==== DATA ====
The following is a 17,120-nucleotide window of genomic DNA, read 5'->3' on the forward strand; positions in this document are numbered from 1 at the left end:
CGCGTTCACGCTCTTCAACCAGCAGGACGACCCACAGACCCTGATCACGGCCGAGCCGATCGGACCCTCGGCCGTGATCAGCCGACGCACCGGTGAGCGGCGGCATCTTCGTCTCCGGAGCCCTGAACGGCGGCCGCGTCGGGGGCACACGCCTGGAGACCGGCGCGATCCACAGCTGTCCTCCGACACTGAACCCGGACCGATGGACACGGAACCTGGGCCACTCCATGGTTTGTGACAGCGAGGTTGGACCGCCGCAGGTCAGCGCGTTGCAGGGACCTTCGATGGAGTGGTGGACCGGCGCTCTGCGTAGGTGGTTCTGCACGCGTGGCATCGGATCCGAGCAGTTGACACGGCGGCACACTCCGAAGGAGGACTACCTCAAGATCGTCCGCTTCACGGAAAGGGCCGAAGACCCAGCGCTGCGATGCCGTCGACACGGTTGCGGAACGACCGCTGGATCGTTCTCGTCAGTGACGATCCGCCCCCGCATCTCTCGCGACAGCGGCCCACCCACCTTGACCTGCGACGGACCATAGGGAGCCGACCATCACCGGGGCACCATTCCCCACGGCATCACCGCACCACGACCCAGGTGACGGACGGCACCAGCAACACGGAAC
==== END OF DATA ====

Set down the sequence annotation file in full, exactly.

The following is a 17,120-nucleotide window of genomic DNA, read 5'->3' on the forward strand; positions in this document are numbered from 1 at the left end:
CGCGTTCACGCTCTTCAACCAGCAGGACGACCCACAGACCCTGATCACGGCCGAGCCGATCGGACCCTCGGCCGTGATCAGCCGACGCACCGGTGAGCGGCGGCATCTTCGTCTCCGGAGCCCTGAACGGCGGCCGCGTCGGGGGCACACGCCTGGAGACCGGCGCGATCCACAGCTGTCCTCCGACACTGAACCCGGACCGATGGACACGGAACCTGGGCCACTCCATGGTTTGTGACAGCGAGGTTGGACCGCCGCAGGTCAGCGCGTTGCAGGGACCTTCGATGGAGTGGTGGACCGGCGCTCTGCGTAGGTGGTTCTGCACGCGTGGCATCGGATCCGAGCAGTTGACACGGCGGCACACTCCGAAGGAGGACTACCTCAAGATCGTCCGCTTCACGGAAAGGGCCGAAGACCCAGCGCTGCGATGCCGTCGACACGGTTGCGGAACGACCGCTGGATCGTTCTCGTCAGTGACGATCCGCCCCCGCATCTCTCGCGACAGCGGCCCACCCACCTTGACCTGCGACGGACCATAGGGAGCCGACCATCACCGGGGCACCATTCCCCACGGCATCACCGCACCACGACCCAGGTGACGGACGGCACCAGCAACACGGAAC